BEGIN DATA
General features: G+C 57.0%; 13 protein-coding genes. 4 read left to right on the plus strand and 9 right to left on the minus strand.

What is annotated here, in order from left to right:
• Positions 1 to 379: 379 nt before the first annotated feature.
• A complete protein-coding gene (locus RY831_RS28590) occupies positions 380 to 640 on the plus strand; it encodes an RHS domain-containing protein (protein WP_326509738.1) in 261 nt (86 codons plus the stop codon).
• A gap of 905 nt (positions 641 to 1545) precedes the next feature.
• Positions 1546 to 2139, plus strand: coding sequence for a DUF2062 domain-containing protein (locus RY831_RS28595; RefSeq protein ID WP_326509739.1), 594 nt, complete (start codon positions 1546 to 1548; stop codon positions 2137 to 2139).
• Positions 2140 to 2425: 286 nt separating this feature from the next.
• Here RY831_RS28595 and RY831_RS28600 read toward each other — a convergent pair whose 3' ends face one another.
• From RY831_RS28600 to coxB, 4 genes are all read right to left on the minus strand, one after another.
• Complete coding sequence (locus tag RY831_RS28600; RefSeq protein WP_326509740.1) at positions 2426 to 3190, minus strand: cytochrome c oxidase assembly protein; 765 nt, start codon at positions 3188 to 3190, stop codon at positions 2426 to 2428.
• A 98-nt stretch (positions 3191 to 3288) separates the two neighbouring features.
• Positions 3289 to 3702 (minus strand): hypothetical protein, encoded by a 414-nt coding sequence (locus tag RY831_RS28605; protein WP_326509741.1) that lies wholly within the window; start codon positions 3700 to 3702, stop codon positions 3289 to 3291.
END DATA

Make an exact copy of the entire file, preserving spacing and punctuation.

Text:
General features: G+C 57.0%; 13 protein-coding genes. 4 read left to right on the plus strand and 9 right to left on the minus strand.

What is annotated here, in order from left to right:
• Positions 1 to 379: 379 nt before the first annotated feature.
• A complete protein-coding gene (locus RY831_RS28590) occupies positions 380 to 640 on the plus strand; it encodes an RHS domain-containing protein (protein WP_326509738.1) in 261 nt (86 codons plus the stop codon).
• A gap of 905 nt (positions 641 to 1545) precedes the next feature.
• Positions 1546 to 2139, plus strand: coding sequence for a DUF2062 domain-containing protein (locus RY831_RS28595; RefSeq protein ID WP_326509739.1), 594 nt, complete (start codon positions 1546 to 1548; stop codon positions 2137 to 2139).
• Positions 2140 to 2425: 286 nt separating this feature from the next.
• Here RY831_RS28595 and RY831_RS28600 read toward each other — a convergent pair whose 3' ends face one another.
• From RY831_RS28600 to coxB, 4 genes are all read right to left on the minus strand, one after another.
• Complete coding sequence (locus tag RY831_RS28600; RefSeq protein WP_326509740.1) at positions 2426 to 3190, minus strand: cytochrome c oxidase assembly protein; 765 nt, start codon at positions 3188 to 3190, stop codon at positions 2426 to 2428.
• A 98-nt stretch (positions 3191 to 3288) separates the two neighbouring features.
• Positions 3289 to 3702 (minus strand): hypothetical protein, encoded by a 414-nt coding sequence (locus tag RY831_RS28605; protein WP_326509741.1) that lies wholly within the window; start codon positions 3700 to 3702, stop codon positions 3289 to 3291.